Illinois is not doing all it can to reduce tobacco use, according to the American Lung Association. The 11th annual State of Tobacco Control report gives Illinois a grade of A for its Smoke-Free Illinois Act, but the grade is F for funding programs to help people quit smoking. Kathy Drea, head of the Illinois Chapter of the Lung Association, says the state gets $300 million a year from the 15-year-old Tobacco Master Settlement Agreement.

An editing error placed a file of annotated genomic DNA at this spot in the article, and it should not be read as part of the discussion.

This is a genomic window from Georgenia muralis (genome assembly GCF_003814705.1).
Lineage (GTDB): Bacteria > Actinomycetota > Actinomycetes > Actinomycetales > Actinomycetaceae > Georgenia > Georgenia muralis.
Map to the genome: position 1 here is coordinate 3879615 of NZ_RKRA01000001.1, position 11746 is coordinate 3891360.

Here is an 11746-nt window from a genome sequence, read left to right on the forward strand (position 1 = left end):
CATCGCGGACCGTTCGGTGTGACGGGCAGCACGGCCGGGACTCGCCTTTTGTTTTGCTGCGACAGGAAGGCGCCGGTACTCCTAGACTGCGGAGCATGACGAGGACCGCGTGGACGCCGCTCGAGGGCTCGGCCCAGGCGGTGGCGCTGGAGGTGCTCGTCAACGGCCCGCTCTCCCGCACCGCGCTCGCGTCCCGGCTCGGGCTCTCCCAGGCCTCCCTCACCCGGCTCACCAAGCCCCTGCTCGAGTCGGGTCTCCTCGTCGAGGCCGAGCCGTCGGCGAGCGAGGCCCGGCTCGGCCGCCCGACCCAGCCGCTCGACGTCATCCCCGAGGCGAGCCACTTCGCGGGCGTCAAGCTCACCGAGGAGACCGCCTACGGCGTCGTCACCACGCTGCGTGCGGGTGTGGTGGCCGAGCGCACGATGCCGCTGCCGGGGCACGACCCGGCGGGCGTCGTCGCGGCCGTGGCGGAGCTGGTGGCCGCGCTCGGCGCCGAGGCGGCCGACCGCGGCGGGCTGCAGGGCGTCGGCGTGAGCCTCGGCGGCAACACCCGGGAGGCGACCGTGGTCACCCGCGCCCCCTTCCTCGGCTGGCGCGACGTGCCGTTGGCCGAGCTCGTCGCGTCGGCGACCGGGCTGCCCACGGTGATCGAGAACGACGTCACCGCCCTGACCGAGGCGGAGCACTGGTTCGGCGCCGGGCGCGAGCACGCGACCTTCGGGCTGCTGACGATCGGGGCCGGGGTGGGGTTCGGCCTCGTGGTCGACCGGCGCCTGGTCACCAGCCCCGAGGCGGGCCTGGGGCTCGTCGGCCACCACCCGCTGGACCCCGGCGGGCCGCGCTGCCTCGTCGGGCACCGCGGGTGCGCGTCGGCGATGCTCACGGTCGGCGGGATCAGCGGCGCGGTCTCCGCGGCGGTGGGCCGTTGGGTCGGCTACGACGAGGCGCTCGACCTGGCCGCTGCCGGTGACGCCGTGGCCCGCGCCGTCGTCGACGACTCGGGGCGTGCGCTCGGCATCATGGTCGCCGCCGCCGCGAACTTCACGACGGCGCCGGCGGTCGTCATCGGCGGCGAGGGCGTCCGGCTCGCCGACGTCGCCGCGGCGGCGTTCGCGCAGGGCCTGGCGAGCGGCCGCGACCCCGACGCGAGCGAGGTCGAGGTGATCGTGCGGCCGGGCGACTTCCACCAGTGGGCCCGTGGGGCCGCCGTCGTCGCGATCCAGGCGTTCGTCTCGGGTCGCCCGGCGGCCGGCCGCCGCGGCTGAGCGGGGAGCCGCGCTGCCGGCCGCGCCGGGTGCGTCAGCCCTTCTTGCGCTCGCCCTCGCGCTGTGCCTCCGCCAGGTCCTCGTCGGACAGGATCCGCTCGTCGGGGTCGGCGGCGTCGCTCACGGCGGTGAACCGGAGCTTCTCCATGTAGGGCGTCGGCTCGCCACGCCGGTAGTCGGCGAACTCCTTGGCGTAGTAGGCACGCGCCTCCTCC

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“Unfortunately, a very small amount of that, about $10 million, is actually spent on tobacco prevention and cessation programs in Illinois. The CDC recommends that it should be closer to $150 million that’s spent each year to help people quit smoking,” she said. Illinois gets a C for its cigarette tax rate, $1.98 a pack. Even though the state raised the tax by $1 in 2011, there are still 13 states that have a tax over $2. The association claims tobacco use causes 16,600 deaths in Illinois annually and costs the state’s economy $8 billion in health care costs and lost productivity.